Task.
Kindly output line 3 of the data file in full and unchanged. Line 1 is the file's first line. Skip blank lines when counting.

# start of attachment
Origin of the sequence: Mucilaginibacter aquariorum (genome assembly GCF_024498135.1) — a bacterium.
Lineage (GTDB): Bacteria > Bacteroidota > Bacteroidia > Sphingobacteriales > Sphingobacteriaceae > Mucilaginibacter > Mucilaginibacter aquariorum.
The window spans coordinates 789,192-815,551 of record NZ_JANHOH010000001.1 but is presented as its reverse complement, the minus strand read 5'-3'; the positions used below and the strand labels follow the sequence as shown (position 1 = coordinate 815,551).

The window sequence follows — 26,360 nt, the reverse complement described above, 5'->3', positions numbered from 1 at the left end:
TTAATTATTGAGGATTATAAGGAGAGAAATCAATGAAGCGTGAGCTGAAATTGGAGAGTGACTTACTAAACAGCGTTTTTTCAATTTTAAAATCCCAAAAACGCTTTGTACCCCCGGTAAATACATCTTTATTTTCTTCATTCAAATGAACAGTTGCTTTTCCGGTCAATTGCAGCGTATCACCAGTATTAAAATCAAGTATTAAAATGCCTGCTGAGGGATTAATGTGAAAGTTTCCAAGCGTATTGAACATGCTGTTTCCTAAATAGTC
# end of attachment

The window spans coordinates 789,192-815,551 of record NZ_JANHOH010000001.1 but is presented as its reverse complement, the minus strand read 5'-3'; the positions used below and the strand labels follow the sequence as shown (position 1 = coordinate 815,551).